This past week I suffered my third heart attack. Once again, God was gracious and allowed the doctors to unblock my bad artery and add a couple of reinforcing stents. Unlike the first two, this one has not given me noticeable relief and I’m both tired and depressed. I asked God why, but He said, (I) cause everything to work together for the good of those who love (me) and are called according to (my) purpose for them. (Romans 8:28)
Many people have wished me a speedy recovery and have prayed for me, which I have greatly appreciated. Yet I’m still feeling down. My natural reaction is to want to discuss my condition over and over. Plato said that Wise men speak because they have something to say; fools because they have to say something. Even Thumper (in Bambi) says, If you can’t say something nice, don’t say nothing at all. But He said, A fool vents all his feelings, but a wise man holds them back. (Proverbs 29:11) I
It’s okay to feel upset or confused with difficult situations, but do your talking about them to the One who can do something about it. Don’t wallow in it. Self-pity can actually make you feel worse. I can’t do anything to stop a heart attack from happening. Nor can I do anything to be healed from it. For years I kept myself in tip-top condition. I trained hard and worked hard at whatever God placed before me. Yet that was when I had my first heart attack. Why? But He said, Who is this that questions my wisdom with such ignorant words? Brace yourself like a man, because I have some questions for you, and you must answer them. Where were you when I laid the foundations of the earth? Tell me, if you know so much. Who determined its dimensions and stretched out the surveying line? What supports its foundations, and who laid its cornerstone as the morning stars sang together and all the angels shouted for joy? Who kept the sea inside its boundaries as it burst from the womb, and as I clothed it with clouds and wrapped it in thick darkness? For I locked it behind barred gates, limiting its shores. I said, ‘This far and no farther will you come. Here your proud waves must stop!’ Have you ever commanded the morning to appear and caused the dawn to rise in the east? Have you made daylight spread to the ends of the earth, to bring an end to the night’s wickedness? As the light approaches, the earth takes shape like clay pressed beneath a seal; it is robed in brilliant colors. The light disturbs the wicked and stops the arm that is raised in violence. “Have you explored the springs from which the seas come? Have you explored their depths? Do you know where the gates of death are located? Have you seen the gates of utter gloom? Do you realize the extent of the earth? Tell me about it if you know! “Where does light come from, and where does darkness go? Can you take each to its home? Do you know how to get there? But of course you know all this! For you were born before it was all created, and you are so very experienced! “Have you visited the storehouses of the snow or seen the storehouses of hail? (I have reserved them as weapons for the time of trouble, for the day of battle and war.) Where is the path to the source of light? Where is the home of the east wind? “Who created a channel for the torrents of rain? Who laid out the path for the lightning? Who makes the rain fall on barren land, in a desert where no one lives? Who sends rain to satisfy the parched ground and make the tender grass spring up? “Does the rain have a father? Who gives birth to the dew? Who is the mother of the ice? Who gives birth to the frost from the heavens? For the water turns to ice as hard as rock, and the surface of the water freezes. “Can you direct the movement of the stars—binding the cluster of the Pleiades or loosening the cords of Orion? Can you direct the sequence of the seasons or guide the Bear with her cubs across the heavens? Do you know the laws of the universe? Can you use them to regulate the earth? “Can you shout to the clouds and make it rain? Can you make lightning appear and cause it to strike as you direct? Who gives intuition to the heart and instinct to the mind? Who is wise enough to count all the clouds? Who can tilt the water jars of heaven when the parched ground is dry and the soil has hardened into clods? “Can you stalk prey for a lioness and satisfy the young lions’ appetites as they lie in their dens or crouch in the thicket? Who provides food for the ravens when their young cry out to God and wander about in hunger? (Job 38)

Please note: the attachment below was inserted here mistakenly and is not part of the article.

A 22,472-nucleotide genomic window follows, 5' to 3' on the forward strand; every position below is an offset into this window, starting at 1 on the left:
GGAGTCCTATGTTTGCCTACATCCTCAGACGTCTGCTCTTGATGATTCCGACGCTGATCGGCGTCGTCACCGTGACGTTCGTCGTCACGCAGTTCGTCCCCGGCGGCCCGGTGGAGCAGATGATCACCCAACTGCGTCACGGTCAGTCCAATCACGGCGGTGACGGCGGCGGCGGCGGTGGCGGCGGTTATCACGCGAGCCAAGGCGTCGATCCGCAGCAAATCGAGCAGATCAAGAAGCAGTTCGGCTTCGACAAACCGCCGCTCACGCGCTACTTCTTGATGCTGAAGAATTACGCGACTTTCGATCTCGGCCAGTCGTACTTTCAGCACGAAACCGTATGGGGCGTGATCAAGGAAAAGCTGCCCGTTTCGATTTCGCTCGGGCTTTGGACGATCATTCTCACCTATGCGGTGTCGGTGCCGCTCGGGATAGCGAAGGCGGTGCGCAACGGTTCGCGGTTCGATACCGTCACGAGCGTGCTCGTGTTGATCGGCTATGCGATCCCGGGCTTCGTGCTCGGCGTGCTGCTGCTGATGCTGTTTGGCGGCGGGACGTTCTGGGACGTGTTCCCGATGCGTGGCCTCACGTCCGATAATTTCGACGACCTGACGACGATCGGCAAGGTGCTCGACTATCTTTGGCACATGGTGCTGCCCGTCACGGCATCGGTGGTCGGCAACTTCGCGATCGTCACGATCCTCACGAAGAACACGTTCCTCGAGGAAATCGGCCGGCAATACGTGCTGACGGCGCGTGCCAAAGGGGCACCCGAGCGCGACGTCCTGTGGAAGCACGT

Does this feel like overkill? Maybe. But it does help to put our difficult situations into a different perspective. And it also reminds us that neither God, the Father, His son, Jesus, nor the Holy Spirit never said anything that didn’t need saying. We just need to listen more and talk less.